San Antonio's CPS Energy will refund Build America Bonds
San Antonio’s CPS Energy, one of the largest public power utilities in the nation, will issue $244 million of debt to refund Build America Bonds as it proceeds with a $3.3 billion capital plan.
The city's municipal utility expects net present value savings of $44.7 million when the bonds price Oct. 17, officials told Moody's Investors Service. With all of its 2010A and B bonds refunded, CPS will have about $280 million of BABs remaining on the books.
The junior-lien bond deal is rated of Aa2 by Moody’s, AA-minus by S&P Global Ratings and AA-plus from Fitch Ratings with stable outlooks. Fitch assigns the same AA-plus rating to CPS Energy's junior- and senior-lien bonds. S&P and Moody's rate the senior-lien bonds a notch higher at AA and Aa1 respectively.
Fitch’s rating reflects “strong revenue defensibility, supported by the favorable demographic trends of its service area, including very strong customer growth, competitive rates and high rate flexibility,” analyst Kathryn Masterson said.
“Operating costs remain very low, even with recent shifts in power supply toward greater renewable sources to comply with the utility's self-imposed clean energy goals and the recent closure of one of the city's older coal-fired generation units,” she added.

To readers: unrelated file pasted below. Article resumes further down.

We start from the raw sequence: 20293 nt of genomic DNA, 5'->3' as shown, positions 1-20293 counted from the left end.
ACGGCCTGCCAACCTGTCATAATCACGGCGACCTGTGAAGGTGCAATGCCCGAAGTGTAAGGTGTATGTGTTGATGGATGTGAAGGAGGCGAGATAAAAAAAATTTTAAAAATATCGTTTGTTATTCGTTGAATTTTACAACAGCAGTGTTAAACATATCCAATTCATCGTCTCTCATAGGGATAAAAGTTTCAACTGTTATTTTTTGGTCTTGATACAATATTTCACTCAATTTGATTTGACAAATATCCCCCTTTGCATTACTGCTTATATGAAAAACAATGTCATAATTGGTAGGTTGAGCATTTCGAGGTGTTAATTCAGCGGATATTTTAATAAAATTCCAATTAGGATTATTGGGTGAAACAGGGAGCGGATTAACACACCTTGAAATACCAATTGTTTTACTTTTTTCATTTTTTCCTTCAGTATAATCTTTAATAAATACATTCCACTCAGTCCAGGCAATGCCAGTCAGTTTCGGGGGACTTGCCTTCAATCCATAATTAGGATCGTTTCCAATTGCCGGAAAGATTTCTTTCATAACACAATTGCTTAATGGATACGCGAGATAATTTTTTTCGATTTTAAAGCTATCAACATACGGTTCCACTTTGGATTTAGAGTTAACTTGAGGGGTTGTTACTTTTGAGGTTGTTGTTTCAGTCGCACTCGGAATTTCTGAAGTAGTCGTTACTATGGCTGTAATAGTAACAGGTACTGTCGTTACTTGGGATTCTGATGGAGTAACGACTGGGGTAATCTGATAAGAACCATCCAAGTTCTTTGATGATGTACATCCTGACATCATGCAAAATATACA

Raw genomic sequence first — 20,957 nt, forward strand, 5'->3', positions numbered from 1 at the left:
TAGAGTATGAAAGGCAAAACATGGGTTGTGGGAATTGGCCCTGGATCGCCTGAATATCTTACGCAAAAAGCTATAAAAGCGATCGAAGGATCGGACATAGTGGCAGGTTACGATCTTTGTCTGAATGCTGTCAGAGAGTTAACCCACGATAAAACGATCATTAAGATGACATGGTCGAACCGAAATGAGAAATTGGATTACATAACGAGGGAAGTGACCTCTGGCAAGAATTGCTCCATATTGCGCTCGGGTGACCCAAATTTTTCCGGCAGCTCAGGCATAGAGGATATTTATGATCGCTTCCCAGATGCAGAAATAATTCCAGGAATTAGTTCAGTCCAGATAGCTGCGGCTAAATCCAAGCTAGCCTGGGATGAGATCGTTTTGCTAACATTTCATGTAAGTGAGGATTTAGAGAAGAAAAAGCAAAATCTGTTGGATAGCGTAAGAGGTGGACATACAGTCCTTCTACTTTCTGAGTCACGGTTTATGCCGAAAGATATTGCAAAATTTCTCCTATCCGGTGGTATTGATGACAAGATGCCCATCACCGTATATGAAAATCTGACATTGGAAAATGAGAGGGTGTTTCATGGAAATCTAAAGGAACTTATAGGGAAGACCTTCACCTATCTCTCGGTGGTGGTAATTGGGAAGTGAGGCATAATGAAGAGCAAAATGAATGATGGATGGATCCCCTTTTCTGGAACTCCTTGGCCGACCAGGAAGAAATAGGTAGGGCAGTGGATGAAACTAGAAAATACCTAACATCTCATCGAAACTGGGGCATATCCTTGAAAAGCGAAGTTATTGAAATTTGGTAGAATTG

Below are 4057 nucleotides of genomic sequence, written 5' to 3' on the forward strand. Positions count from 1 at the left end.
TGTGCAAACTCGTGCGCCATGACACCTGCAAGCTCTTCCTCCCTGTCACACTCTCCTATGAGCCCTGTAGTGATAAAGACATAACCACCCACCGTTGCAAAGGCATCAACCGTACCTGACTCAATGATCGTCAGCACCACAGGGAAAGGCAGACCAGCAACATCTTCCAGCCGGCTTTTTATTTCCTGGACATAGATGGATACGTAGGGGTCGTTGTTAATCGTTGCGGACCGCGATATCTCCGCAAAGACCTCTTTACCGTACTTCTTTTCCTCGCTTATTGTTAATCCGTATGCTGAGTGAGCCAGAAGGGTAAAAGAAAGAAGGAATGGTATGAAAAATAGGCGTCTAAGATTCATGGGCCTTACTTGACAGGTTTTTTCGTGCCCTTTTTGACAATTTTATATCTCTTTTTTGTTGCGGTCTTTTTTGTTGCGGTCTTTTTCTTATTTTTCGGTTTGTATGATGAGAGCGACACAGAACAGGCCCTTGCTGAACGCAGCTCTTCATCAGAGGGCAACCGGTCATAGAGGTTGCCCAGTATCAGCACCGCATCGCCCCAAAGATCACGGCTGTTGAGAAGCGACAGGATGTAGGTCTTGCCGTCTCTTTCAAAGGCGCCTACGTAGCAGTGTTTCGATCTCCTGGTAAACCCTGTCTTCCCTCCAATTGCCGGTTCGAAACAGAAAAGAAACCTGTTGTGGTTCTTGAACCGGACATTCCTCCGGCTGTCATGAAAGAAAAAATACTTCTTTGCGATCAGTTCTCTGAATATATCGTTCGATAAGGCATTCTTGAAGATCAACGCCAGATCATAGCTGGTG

At the end of 2018, CPS shut down its coal-fired Deely generating plant in Bexar County, but coal remains the source of 18% of the utility's electricity and is expected to remain so through 2030, according to Moody's. The coal units are in compliance with existing federal and state environmental regulations.
For the first half of the year and the first time in history, wind energy surpassed coal-fired generation in Texas, according to the Electric Reliability Council of Texas, the main grid operator for the state.
Wind created 22% of the electricity used in the first half of the year, edging out coal by 1%, ERCOT said.
Texas is the largest consumer of coal in the country, according to the Energy Information Administration. But cheap natural gas and renewable energy prices are eroding coal’s market share.
Natural gas continues to produce more electricity than any other source, at 38% while solar energy accounts for a mere 1% of Texas electricity production.
Since 2000, installed wind capacity in the ERCOT region has increased from just over 100 megawatts to more than 22,000 MW as of July 2019, per ERCOT.
On Aug. 13 and 15, the price of electricity reached the cap of $9,000 per megawatt-hour, according to the grid operator.
ERCOT chief executive Bill Magness briefed CPS Energy’s board on power consumption last week after an unusually hot September that prompted an alert to reduce consumption on the grid after two alerts in August.
“The changing resource mix in the ERCOT region has presented unique challenges for grid operators,” a September ERCOT report noted. “In response, ERCOT has evolved its technical requirements and market rules, as well as developed new analytical and monitoring tools, to manage a diverse resource mix while maintaining system reliability and market efficiency.”
In March 2018, CPS Energy announced its new policy known as “Flexible Path” that will guide its integration of newly available energy sources.
The utility plans to leverage its existing community-owned generation assets to bridge to a future that enables more non-emitting resources such as wind, solar, energy storage and new technology.